1. Fault-tolerant scheduling and running time aware jobs
  2. Python based DAG definition
  3. Built-in library of operators

On the flip side, Airflow’s design choices give it some distinct drawbacks:

  1. No dynamic workflows
  2. No parameterized workflows
  3. Minimal rest API
  4. Hard to run containerized workflows with Kubernetes

*Note, Airflow 2.0 is on the horizon and may alleviate some of these pain points, see here for the latest.

Compared to Airflow, Argo is a relatively newer project (7k stars on Github vs Airflow’s 19.4k), but already has a large community following. It is currently a Cloud Native Computing Foundation incubating project and has an ecosystem of related tools such as ArgoCD, Argo Rollouts and Argo Events. Argo’s slogan is to “get stuff done with Kubernetes” and has some important features to back up that claim:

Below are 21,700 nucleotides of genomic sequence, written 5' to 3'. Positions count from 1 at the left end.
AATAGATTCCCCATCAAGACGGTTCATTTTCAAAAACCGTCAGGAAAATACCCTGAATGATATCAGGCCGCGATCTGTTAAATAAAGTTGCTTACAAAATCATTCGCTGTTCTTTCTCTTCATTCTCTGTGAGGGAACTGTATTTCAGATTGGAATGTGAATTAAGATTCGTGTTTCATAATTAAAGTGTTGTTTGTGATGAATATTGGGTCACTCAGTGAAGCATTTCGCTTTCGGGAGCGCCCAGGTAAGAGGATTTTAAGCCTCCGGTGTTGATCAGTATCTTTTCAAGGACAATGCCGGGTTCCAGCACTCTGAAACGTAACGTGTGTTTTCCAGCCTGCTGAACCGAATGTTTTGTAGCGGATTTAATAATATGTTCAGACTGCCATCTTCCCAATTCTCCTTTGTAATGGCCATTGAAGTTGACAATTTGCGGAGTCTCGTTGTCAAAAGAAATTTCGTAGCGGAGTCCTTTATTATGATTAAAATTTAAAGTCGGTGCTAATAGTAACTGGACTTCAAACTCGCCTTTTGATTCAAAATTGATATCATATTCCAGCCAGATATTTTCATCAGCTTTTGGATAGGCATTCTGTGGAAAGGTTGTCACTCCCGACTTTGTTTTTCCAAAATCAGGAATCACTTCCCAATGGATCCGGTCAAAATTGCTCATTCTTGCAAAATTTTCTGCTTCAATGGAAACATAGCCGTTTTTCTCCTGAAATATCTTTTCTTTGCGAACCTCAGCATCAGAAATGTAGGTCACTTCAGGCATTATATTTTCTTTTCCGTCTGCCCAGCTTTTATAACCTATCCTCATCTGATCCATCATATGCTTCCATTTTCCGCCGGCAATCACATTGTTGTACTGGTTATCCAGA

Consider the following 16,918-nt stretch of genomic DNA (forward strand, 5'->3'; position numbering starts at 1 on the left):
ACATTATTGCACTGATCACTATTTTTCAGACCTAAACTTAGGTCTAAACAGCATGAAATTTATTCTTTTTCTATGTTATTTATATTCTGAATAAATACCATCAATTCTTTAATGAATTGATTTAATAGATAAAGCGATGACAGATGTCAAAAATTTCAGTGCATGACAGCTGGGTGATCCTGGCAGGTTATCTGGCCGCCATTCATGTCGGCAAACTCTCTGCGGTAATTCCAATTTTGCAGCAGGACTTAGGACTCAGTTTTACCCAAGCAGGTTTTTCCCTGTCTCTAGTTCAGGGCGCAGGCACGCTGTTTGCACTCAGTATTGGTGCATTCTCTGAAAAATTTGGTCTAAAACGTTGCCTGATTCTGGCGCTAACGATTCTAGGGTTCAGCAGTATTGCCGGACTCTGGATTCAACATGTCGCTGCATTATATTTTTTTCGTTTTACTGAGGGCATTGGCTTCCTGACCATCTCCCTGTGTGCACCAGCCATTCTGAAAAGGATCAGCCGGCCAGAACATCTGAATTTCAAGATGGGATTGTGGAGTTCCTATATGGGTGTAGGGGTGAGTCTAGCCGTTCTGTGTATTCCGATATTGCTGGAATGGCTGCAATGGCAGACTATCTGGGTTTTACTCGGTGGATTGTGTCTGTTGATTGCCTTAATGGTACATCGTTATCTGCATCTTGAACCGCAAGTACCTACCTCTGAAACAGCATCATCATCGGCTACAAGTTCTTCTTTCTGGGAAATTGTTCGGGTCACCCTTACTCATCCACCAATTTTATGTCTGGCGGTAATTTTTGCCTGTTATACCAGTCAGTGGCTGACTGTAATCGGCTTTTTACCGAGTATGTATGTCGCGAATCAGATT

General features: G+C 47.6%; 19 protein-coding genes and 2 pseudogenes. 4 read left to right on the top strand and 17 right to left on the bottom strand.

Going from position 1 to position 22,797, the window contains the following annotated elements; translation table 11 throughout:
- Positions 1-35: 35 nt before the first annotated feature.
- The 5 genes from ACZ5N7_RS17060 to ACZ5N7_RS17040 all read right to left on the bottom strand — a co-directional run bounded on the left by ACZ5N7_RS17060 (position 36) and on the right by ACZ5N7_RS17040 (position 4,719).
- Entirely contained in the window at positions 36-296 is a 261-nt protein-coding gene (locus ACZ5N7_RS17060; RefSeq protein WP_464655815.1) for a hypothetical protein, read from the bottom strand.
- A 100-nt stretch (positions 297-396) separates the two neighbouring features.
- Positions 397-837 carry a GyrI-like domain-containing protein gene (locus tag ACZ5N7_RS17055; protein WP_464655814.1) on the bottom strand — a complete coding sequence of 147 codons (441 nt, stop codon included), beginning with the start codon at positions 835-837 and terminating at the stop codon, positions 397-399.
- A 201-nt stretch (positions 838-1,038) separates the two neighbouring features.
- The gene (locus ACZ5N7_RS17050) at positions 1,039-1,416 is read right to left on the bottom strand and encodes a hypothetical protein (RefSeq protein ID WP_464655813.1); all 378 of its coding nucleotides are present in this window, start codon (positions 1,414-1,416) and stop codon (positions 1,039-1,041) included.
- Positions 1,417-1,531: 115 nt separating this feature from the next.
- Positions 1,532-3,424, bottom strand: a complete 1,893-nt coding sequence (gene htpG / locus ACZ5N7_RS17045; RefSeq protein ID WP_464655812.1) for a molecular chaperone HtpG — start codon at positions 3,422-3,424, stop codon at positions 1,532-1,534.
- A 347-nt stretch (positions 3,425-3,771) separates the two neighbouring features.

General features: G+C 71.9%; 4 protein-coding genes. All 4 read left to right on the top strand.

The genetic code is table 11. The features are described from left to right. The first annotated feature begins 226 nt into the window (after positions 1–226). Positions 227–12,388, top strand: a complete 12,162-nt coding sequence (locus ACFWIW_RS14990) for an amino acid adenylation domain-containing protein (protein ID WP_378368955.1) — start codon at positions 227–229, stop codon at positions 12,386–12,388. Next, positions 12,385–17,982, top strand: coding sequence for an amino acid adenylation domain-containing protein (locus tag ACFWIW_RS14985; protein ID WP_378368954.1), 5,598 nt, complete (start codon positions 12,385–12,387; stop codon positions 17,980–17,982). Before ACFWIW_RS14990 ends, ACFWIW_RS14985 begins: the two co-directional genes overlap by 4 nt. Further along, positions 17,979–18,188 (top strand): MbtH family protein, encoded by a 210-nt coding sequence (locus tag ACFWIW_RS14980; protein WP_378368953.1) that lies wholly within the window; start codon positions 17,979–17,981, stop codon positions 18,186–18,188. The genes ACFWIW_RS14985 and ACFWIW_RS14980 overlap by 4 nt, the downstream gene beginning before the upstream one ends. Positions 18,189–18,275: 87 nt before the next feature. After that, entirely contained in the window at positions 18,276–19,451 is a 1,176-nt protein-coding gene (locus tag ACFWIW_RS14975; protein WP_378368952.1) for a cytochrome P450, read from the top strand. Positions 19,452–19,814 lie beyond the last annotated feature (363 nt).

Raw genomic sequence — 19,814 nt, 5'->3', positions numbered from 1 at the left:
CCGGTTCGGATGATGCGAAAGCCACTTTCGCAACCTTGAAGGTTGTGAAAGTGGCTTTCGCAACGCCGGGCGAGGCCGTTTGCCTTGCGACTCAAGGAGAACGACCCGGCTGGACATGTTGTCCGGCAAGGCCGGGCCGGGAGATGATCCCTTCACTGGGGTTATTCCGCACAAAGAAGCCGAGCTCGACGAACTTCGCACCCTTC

1. Running containers
  2. Highly parallel
  3. Low-latency scheduler
  4. Can pass data and artifacts between steps
  5. Dynamic DAGs
  6. Interacting with Kubernetes resources
  7. Kubernetes native state storage
  8. Easy to deploy
  9. Event-based ecosystem

Clearly, Argo is all-in on Kubernetes, which means it falls short for a number of use cases:

  1. No operators
  2. No easy way to execute Python functions directly
  3. YAML Workflow definition
  4. Requires Kubernetes
  5. Not fault-tolerant scheduling

Lastly Prefect, which is the newest member of the three (5.5k stars on Github), combines some of the best of both Airflow and Argo:

  1. Highly available scheduler
  2. Lightweight Python-based DAG definition language
  3. Dynamic DAGs